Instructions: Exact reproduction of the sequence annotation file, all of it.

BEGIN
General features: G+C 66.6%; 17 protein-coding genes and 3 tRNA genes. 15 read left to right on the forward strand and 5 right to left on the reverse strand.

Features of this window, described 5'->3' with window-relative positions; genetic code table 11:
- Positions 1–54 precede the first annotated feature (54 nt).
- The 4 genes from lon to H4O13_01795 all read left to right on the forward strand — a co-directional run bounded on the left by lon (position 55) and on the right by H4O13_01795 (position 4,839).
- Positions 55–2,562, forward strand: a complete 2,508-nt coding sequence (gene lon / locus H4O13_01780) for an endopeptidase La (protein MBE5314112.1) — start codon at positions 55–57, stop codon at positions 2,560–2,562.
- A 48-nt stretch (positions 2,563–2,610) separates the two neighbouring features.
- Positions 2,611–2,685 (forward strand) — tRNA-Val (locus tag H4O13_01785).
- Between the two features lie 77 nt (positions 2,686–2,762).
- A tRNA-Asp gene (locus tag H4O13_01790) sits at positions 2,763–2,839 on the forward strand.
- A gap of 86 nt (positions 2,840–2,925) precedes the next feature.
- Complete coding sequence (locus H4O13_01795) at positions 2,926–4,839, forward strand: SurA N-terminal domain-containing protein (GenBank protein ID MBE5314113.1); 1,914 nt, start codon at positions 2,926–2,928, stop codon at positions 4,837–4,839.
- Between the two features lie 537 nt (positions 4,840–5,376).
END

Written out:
General features: G+C 66.6%; 17 protein-coding genes and 3 tRNA genes. 15 read left to right on the forward strand and 5 right to left on the reverse strand.

Features of this window, described 5'->3' with window-relative positions; genetic code table 11:
- Positions 1–54 precede the first annotated feature (54 nt).
- The 4 genes from lon to H4O13_01795 all read left to right on the forward strand — a co-directional run bounded on the left by lon (position 55) and on the right by H4O13_01795 (position 4,839).
- Positions 55–2,562, forward strand: a complete 2,508-nt coding sequence (gene lon / locus H4O13_01780) for an endopeptidase La (protein MBE5314112.1) — start codon at positions 55–57, stop codon at positions 2,560–2,562.
- A 48-nt stretch (positions 2,563–2,610) separates the two neighbouring features.
- Positions 2,611–2,685 (forward strand) — tRNA-Val (locus tag H4O13_01785).
- Between the two features lie 77 nt (positions 2,686–2,762).
- A tRNA-Asp gene (locus tag H4O13_01790) sits at positions 2,763–2,839 on the forward strand.
- A gap of 86 nt (positions 2,840–2,925) precedes the next feature.
- Complete coding sequence (locus H4O13_01795) at positions 2,926–4,839, forward strand: SurA N-terminal domain-containing protein (GenBank protein ID MBE5314113.1); 1,914 nt, start codon at positions 2,926–2,928, stop codon at positions 4,837–4,839.
- Between the two features lie 537 nt (positions 4,840–5,376).